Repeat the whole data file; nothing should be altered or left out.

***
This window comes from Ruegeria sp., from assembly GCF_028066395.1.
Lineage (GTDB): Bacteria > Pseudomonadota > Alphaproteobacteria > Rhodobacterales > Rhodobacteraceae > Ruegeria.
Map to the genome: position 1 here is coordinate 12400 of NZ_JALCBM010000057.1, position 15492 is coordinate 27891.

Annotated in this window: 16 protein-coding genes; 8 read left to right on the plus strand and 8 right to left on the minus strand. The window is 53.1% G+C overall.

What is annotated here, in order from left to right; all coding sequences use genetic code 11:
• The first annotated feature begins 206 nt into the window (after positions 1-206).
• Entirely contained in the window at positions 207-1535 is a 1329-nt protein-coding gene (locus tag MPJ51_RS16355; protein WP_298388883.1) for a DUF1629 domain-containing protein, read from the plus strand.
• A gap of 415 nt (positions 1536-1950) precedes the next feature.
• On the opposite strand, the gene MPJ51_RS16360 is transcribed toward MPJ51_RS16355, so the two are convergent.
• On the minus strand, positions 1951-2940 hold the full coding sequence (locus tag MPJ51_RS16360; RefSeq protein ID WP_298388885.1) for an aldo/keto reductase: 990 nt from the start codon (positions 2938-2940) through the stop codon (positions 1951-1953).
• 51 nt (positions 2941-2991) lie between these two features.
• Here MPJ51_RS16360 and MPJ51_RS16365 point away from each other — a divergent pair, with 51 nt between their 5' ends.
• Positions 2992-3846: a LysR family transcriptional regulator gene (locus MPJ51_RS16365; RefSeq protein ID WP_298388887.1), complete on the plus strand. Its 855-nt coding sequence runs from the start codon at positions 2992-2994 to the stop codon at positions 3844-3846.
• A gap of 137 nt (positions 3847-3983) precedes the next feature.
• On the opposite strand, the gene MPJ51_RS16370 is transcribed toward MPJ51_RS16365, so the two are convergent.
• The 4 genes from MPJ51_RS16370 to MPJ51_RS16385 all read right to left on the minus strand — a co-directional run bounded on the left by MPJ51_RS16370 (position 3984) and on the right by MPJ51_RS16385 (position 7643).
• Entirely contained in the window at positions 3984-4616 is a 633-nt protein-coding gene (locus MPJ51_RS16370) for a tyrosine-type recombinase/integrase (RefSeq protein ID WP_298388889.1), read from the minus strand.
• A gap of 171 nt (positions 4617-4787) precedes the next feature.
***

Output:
This window comes from Ruegeria sp., from assembly GCF_028066395.1.
Lineage (GTDB): Bacteria > Pseudomonadota > Alphaproteobacteria > Rhodobacterales > Rhodobacteraceae > Ruegeria.
Map to the genome: position 1 here is coordinate 12400 of NZ_JALCBM010000057.1, position 15492 is coordinate 27891.

Annotated in this window: 16 protein-coding genes; 8 read left to right on the plus strand and 8 right to left on the minus strand. The window is 53.1% G+C overall.

What is annotated here, in order from left to right; all coding sequences use genetic code 11:
• The first annotated feature begins 206 nt into the window (after positions 1-206).
• Entirely contained in the window at positions 207-1535 is a 1329-nt protein-coding gene (locus tag MPJ51_RS16355; protein WP_298388883.1) for a DUF1629 domain-containing protein, read from the plus strand.
• A gap of 415 nt (positions 1536-1950) precedes the next feature.
• On the opposite strand, the gene MPJ51_RS16360 is transcribed toward MPJ51_RS16355, so the two are convergent.
• On the minus strand, positions 1951-2940 hold the full coding sequence (locus tag MPJ51_RS16360; RefSeq protein ID WP_298388885.1) for an aldo/keto reductase: 990 nt from the start codon (positions 2938-2940) through the stop codon (positions 1951-1953).
• 51 nt (positions 2941-2991) lie between these two features.
• Here MPJ51_RS16360 and MPJ51_RS16365 point away from each other — a divergent pair, with 51 nt between their 5' ends.
• Positions 2992-3846: a LysR family transcriptional regulator gene (locus MPJ51_RS16365; RefSeq protein ID WP_298388887.1), complete on the plus strand. Its 855-nt coding sequence runs from the start codon at positions 2992-2994 to the stop codon at positions 3844-3846.
• A gap of 137 nt (positions 3847-3983) precedes the next feature.
• On the opposite strand, the gene MPJ51_RS16370 is transcribed toward MPJ51_RS16365, so the two are convergent.
• The 4 genes from MPJ51_RS16370 to MPJ51_RS16385 all read right to left on the minus strand — a co-directional run bounded on the left by MPJ51_RS16370 (position 3984) and on the right by MPJ51_RS16385 (position 7643).
• Entirely contained in the window at positions 3984-4616 is a 633-nt protein-coding gene (locus MPJ51_RS16370) for a tyrosine-type recombinase/integrase (RefSeq protein ID WP_298388889.1), read from the minus strand.
• A gap of 171 nt (positions 4617-4787) precedes the next feature.